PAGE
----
The royal visit to Pakistan, in context
The deep historical context and timeframe within which the visit of Prince William and Kate Middleton took place this week, has meant a lot for Pakistan. The country has been through one of the most painful patches of its history, facing an existential threat to its identity, harmony and integrity from the Taliban group. The American narrative of the war on terror, after it didn’t lead to expected gains against Afghan insurgent groups, found its convenient scapegoat in Pakistan, and the country was blamed for ‘not doing enough’ as an ally and repeatedly accused of providing ‘safe havens’ for militants.
As a result, the image of Pakistan suffered a great deal internationally, isolating it from the mainstream of the globalised world. Even the cricket playing nations found the country too unsafe to pay reciprocal visits and Pakistan has been forced to host its home cricket matches in other countries in the Gulf.
Against this background, the royals’ visit has served the great purpose of rebranding and rebuilding Pakistan’s image as a safe and secure country. Pakistan, and the government of Imran Khan in particular, owes a deep gratitude to the royal couple for demonstrating to the West and the world at large that normalcy has returned to the South Asian country of 208 million people.
In recent months, foreign and domestic tourists have again begun visiting the historic and scenic regions of Chitral and Gilgit-Baltistan in the country’s north in unprecedented numbers, after a dry spell that lasted almost two decades. In fact, last summer, local facilities and tourism infrastructure simply couldn’t cope with the crowd. The five day long royal visit, which included a trip to Chitral now puts a seal of approval on the region’s tourism just when Pakistan needed it to further rehabilitate its image as a home of unexplored wonders.
We cannot ignore other voices that portray the visit in a very different light, and indulge in unending debate about Pakistanis’ ‘colonial complex’ and the country’s infatuation with members of the same family that reigned over a long, bloody and humiliating colonial period, only two generations ago.
Rasul Bakhsh Rais
In Chitral, the couple made a point of visiting the homeland of the Kalasha community, known for their colourful clothing, their splendid landscape and traditional dances. It portrayed a cultural diversity that is unfortunately unknown to a vast majority of tourists. Their media team showed off the diversity of the multi-cultural country, large parts of which remain unaffected by today’s consumer culture. Consistently, Pakistan has failed to highlight this rustic, raw, unexplored landscape and its indigenous communities to the rest of the world, and there is no doubt that the extent of international media coverage that followed the royals around on their Pakistan trip will do the trick, at least in large part.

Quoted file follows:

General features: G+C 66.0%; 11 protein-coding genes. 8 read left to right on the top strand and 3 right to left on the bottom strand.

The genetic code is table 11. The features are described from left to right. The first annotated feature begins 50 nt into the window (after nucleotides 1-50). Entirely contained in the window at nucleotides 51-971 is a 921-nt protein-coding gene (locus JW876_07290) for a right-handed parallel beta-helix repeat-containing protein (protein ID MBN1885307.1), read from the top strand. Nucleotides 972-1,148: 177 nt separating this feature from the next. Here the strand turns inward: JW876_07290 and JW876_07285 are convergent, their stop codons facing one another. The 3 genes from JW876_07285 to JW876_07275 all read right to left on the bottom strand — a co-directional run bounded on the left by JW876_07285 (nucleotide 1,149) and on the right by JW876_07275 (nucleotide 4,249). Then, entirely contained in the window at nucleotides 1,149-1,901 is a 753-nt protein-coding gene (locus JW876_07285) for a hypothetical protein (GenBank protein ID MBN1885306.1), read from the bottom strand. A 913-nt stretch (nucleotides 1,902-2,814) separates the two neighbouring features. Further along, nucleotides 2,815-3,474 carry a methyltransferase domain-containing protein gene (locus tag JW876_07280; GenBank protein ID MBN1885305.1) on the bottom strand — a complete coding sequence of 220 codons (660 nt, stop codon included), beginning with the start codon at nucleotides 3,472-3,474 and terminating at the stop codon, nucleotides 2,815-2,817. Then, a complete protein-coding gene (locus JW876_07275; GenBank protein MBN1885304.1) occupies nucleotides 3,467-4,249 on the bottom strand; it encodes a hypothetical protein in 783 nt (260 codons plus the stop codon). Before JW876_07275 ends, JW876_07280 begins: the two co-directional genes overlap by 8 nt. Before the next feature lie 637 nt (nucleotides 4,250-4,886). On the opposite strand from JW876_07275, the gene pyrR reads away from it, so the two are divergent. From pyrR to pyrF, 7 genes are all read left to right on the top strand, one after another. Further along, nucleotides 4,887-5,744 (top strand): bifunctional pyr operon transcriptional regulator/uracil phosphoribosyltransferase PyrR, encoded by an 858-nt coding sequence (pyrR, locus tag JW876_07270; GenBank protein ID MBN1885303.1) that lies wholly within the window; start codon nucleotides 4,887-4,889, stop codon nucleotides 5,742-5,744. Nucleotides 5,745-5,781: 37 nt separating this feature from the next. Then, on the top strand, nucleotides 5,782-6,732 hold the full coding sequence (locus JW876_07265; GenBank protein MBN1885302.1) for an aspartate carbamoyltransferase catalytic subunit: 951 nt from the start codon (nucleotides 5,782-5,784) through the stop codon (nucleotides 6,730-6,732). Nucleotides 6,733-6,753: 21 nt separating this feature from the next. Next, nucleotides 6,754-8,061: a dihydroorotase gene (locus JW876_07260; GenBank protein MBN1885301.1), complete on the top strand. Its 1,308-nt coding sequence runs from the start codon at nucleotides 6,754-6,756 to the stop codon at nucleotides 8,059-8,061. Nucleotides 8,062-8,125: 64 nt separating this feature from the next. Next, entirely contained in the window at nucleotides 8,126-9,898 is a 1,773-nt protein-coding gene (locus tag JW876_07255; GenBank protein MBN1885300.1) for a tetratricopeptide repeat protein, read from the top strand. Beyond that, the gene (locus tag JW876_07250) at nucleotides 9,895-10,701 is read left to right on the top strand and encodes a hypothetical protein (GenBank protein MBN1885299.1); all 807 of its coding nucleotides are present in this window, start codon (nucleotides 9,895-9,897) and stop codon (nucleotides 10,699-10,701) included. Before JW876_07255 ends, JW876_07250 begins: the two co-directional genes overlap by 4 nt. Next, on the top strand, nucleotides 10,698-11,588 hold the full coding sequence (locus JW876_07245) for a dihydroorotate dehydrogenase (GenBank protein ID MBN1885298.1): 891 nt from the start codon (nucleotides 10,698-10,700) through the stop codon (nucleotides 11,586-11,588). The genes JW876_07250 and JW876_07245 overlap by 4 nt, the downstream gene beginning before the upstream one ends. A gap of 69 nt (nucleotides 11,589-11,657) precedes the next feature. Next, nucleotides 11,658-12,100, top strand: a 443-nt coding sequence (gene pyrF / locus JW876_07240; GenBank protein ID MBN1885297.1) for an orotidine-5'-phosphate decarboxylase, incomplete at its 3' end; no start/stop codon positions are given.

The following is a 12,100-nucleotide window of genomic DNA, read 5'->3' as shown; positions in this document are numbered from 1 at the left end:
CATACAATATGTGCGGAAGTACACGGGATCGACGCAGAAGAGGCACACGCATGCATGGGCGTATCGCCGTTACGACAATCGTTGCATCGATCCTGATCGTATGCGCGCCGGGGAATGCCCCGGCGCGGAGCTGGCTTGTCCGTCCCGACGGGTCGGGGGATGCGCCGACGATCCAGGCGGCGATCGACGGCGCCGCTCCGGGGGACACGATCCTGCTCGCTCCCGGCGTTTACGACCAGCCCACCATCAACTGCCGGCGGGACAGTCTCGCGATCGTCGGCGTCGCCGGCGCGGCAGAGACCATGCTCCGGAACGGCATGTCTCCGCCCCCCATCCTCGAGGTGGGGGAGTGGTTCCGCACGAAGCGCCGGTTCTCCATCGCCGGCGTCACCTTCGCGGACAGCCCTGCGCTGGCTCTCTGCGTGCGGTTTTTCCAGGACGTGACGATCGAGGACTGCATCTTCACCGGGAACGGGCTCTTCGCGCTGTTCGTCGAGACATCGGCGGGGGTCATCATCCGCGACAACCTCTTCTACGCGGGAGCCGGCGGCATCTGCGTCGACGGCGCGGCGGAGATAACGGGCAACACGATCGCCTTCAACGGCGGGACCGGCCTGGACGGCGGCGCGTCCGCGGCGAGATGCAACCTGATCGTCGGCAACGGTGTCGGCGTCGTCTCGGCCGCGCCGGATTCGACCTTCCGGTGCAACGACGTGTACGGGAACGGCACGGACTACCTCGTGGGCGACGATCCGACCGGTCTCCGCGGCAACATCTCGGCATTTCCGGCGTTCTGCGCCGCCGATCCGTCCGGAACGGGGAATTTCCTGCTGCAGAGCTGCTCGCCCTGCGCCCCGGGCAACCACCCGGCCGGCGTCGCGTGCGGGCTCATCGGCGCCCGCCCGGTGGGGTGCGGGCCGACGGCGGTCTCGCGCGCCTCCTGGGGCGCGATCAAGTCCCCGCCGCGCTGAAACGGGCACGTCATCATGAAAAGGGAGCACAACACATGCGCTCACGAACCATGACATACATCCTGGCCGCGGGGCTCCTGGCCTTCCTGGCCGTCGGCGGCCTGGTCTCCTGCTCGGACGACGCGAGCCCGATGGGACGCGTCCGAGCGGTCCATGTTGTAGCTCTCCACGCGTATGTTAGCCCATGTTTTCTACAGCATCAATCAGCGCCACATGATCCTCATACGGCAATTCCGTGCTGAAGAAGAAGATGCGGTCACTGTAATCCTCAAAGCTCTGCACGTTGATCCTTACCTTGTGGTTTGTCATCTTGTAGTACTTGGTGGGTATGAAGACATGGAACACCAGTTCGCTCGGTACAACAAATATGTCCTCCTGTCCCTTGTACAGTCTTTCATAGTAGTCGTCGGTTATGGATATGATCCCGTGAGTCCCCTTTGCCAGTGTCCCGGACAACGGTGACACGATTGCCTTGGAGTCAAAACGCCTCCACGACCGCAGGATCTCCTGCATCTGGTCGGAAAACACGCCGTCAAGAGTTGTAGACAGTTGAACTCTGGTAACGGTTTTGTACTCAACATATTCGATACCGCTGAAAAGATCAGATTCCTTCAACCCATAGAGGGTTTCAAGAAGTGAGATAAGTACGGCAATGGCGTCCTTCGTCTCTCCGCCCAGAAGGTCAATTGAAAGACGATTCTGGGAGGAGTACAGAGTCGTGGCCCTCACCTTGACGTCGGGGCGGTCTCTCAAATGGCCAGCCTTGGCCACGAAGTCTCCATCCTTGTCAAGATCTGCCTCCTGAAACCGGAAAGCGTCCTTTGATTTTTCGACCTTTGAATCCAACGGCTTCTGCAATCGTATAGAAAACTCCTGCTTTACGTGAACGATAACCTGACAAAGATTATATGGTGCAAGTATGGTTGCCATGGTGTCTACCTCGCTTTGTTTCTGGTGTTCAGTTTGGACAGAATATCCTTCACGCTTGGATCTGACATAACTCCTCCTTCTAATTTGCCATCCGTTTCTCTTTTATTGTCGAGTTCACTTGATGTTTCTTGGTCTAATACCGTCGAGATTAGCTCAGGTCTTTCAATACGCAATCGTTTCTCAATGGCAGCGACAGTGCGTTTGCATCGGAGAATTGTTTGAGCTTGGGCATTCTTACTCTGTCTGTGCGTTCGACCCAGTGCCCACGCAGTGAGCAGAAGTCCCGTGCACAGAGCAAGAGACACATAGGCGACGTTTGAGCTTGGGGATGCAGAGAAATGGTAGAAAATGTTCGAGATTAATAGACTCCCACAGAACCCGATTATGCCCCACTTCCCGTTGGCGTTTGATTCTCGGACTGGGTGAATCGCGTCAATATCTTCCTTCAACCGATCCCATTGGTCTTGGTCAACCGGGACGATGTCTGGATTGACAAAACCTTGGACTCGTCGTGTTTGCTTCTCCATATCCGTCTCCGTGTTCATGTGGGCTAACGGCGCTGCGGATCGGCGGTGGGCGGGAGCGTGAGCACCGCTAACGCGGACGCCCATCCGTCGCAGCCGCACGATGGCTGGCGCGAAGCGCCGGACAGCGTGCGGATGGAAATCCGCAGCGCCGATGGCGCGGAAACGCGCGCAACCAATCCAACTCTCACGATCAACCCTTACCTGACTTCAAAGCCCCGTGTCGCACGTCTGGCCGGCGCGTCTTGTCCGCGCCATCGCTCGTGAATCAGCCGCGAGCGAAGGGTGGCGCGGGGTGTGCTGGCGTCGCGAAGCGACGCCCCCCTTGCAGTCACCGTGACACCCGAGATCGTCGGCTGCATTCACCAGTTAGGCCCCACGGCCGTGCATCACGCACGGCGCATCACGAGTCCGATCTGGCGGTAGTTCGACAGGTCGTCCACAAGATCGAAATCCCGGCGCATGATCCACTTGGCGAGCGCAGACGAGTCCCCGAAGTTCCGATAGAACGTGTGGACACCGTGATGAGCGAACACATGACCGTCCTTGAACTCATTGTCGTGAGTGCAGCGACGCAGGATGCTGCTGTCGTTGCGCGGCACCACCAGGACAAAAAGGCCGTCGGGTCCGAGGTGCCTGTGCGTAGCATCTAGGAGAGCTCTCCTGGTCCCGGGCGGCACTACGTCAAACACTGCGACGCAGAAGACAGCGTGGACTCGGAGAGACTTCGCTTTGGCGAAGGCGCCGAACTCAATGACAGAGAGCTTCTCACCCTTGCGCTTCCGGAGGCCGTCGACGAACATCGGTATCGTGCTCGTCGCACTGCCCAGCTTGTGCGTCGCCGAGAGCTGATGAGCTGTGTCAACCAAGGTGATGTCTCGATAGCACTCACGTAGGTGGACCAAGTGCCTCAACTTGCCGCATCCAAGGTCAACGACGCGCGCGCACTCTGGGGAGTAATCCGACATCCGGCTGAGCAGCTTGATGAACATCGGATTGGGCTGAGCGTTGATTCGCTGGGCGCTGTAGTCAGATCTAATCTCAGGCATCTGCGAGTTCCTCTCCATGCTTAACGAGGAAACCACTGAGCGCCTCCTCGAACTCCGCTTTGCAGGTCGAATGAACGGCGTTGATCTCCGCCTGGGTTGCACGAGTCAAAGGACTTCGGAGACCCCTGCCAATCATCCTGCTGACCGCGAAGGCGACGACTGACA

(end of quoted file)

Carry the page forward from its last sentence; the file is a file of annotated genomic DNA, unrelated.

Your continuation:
Besides celebrating and presenting Pakistani culture, the royals highlighted some of the significant challenges that Pakistan and the rest of the world faces. Chief among them on their agenda was climate change, respect for nature and education. The first of their social events was their visit to a local school in Islamabad, and mingling with young students and discussing with them the environment and the value of learning.
But the fact remains, that the pomp and show constructed around the royal couple was carefully choreographed and programmed around clusters of high society, celebrities and elites. Their visits to ordinary places and meetings with laypersons, though symbolic, have only public relations value. The effects never filter down or even get registered with the larger public as genuine.
There has been a big cost to the working public in the two major cities, Islamabad and Lahore, in terms of traffic congestion of unprecedented proportions. As events were unwisely scheduled around the late afternoon, the routes to their places of visit had to be secured long before and long enough afterwards for security reasons. Commuters, literally tens of thousands, endured heat, dust and smoke on the roads, which doesn’t go a long way in making people truly care what benefits the visit may bring.
The visit was about connectivity with a larger world of the family of Commonwealth nations, free but under the symbolic tutelage of the royal family. That is the good part, but we cannot ignore other voices that portray the visit in a very different light, and indulge in unending debate about Pakistanis’ ‘colonial complex’ and the country’s infatuation with members of the same family that reigned over a long, bloody and humiliating colonial period, only two generations ago. Intellectually, these are important debates to have, in an age when critical sections of the population are engaged in the politics of identity.
- Rasul Bakhsh Rais is Professor of Political Science in the Department of Humanities and Social Sciences, LUMS, Lahore. His latest book is “Islam, Ethnicity and Power Politics: Constructing Pakistan’s National Identity” (Oxford University Press, 2017).